Do you want to purchase health insurance but can’t afford to do so?
While buying health insurance is a sizeable investment, it’s the best way to ensure that you don’t get hit with high medical bills in the event you get sick. But, what should you do if you can’t afford health insurance?
If you’re asking yourself, “I can’t afford health insurance, what should I do now?”, you’ve come to the right place.
Read on to learn what your options are if you can’t afford health insurance.
Ask for Cost Assistance
If you can’t afford health insurance, one of the best things to do is to ask for cost assistance. The Affordable Care Act (also known as ObamaCare offers financial assistance to low and middle-income Americans who need help paying for health insurance.
If your total household income is between 100 and 400 percent of the federal poverty level, then you might be eligible to receive a subsidy on your premium to help cover your monthly insurance costs.
If your household income falls between 100 and 250 percent on the federal poverty level, then you may qualify for a plan with cost-sharing benefits. This type of insurance plan offers lower deductibles, lower copays, and lower coinsurance percentages.
Apply for Medicaid
Applying for Medicaid is another option for those who can’t afford health insurance. Medicaid was expanded under Obamacare, and now, you can qualify for Medicaid if your household income is 133 percent or more below the federal poverty level.
But, keep in mind that Medicaid regulations vary by state, and eligibility rules may vary depending on where you live. For example, some states restrict Medicaid access to children, pregnant women, and the disabled. In other states, qualification is solely determined by your earnings threshold.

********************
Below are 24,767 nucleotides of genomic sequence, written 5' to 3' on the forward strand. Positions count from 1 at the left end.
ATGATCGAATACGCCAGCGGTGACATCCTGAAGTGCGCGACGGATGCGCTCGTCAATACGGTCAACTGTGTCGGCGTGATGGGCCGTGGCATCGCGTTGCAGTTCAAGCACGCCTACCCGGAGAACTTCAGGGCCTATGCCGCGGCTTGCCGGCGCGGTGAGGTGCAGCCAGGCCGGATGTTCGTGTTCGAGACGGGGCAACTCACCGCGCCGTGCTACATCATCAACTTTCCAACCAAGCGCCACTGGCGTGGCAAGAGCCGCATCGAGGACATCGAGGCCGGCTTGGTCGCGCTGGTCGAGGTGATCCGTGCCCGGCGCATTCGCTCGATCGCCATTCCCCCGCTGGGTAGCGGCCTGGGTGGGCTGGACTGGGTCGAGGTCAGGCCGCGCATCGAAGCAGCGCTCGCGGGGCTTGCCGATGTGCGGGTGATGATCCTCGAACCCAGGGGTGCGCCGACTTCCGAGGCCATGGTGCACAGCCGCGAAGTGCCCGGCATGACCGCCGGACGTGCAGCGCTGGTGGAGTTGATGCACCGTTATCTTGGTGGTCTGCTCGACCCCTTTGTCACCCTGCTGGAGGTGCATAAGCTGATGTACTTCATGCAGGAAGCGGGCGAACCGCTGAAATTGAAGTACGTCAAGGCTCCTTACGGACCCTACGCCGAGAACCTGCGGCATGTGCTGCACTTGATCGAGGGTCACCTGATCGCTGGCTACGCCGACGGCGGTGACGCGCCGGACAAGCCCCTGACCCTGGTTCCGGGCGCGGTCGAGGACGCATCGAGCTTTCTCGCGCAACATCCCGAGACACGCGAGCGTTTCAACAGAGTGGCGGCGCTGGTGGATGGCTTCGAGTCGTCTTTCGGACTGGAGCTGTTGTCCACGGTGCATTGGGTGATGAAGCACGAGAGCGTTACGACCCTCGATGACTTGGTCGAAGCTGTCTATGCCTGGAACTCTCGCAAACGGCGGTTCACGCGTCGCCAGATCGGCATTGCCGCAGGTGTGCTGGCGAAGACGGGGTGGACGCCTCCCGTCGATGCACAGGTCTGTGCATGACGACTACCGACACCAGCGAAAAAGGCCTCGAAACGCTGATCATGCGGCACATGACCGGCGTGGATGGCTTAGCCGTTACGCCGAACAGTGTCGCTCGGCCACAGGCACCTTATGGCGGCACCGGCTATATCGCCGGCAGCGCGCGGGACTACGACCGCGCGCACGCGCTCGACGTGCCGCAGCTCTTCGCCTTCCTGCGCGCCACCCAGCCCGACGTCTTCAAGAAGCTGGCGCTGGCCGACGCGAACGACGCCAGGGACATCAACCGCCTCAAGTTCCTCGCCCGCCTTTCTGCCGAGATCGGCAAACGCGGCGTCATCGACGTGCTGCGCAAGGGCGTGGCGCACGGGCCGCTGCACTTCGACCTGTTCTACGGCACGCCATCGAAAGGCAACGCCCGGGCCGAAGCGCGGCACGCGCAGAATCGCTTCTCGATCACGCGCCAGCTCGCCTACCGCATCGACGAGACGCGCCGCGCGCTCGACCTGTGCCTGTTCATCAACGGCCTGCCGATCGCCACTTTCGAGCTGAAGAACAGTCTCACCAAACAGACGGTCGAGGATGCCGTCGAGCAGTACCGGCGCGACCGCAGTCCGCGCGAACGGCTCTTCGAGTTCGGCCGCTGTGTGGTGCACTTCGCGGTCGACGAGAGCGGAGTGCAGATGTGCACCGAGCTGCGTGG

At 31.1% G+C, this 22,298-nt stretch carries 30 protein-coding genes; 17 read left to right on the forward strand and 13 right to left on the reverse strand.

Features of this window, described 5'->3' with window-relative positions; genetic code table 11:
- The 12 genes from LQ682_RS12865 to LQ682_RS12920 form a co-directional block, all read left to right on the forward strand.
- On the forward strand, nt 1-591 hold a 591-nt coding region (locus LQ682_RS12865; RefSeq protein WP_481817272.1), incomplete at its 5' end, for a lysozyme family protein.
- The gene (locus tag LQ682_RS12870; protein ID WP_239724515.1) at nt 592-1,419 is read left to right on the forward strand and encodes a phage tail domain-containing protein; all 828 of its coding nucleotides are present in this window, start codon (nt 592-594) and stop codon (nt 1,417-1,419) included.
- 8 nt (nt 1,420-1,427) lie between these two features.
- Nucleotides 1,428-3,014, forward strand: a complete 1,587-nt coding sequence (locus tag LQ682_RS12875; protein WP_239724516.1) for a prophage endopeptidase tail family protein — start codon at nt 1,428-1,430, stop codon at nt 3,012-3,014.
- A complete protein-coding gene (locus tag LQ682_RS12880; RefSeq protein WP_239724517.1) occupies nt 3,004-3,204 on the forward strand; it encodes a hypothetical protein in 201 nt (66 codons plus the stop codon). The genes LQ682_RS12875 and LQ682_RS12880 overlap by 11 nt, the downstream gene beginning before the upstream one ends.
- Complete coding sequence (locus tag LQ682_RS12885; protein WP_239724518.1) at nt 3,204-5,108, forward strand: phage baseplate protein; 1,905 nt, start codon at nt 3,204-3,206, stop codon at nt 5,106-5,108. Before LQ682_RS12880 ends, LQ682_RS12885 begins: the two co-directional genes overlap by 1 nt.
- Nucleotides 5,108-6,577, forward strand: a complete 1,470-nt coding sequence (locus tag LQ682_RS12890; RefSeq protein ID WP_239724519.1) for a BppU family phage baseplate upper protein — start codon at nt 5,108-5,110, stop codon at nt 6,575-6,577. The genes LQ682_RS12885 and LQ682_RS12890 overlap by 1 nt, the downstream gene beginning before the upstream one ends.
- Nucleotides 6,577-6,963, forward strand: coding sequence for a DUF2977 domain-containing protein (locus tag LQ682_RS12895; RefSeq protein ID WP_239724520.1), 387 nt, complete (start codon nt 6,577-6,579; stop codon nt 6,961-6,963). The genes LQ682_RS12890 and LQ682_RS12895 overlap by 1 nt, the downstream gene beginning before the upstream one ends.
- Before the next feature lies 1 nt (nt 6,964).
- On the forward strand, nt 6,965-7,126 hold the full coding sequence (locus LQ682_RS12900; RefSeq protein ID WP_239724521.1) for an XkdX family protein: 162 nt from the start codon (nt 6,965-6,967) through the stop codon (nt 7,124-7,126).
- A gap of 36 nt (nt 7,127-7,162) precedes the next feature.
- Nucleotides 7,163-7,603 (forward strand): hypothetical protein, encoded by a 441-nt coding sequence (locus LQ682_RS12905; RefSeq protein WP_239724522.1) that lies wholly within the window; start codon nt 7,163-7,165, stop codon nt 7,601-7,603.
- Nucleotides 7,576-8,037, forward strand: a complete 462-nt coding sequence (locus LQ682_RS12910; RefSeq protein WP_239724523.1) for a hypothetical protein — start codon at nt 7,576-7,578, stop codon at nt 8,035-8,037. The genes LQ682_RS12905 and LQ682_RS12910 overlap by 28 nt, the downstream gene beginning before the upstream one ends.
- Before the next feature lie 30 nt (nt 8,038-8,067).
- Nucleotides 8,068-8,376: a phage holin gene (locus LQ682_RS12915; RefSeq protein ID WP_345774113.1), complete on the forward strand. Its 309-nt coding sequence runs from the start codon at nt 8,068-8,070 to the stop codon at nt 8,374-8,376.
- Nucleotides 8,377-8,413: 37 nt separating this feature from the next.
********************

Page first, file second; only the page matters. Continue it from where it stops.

Also, remember that Medicaid is different from Medicare. You can click here to learn more about qualifying for Medicare during COVID.
Apply for Catastrophic Coverage
Applying for catastrophic coverage is another option for those who can’t afford regular health insurance. You can purchase catastrophic coverage through the healthcare marketplace, but not everyone is eligible.
While catastrophic plans offer a lot of the same medical services as regular plans, they come with very high deductibles. Aside from a few visits to your primary care physician and preventative care, you’ll need to pay out of pocket for all of your other medical expenses until you reach your deductible.
For this reason, catastrophic coverage is only a good choice for healthy individuals.
Consider Short-Term Insurance
Last but not least, you may want to consider short-term insurance. Short-term healthcare plans last anywhere from a few months to a full year.
These plans usually come with lower monthly premiums, and they can help bridge the gap when you’re transferring from one employer to the next. However, a short-term insurance plan only covers the basics, so if you require ongoing medical care, this isn’t the plan for you.
I Can’t Afford Health Insurance: Taking the Next Steps
If you’ve been saying to yourself, “I can’t afford health insurance”, you now know what to do. You can consider a health share program if you’re looking to keep your medical costs low. UHSM (Unite Health Share Ministries) is a health share program that facilitates member-to-member sharing of medical bills, you can learn more by visiting this link. The next step is to do more research into the above options to see which choice is best for you.
And, be sure to check back in with our blog for more budget-friendly tips and tricks.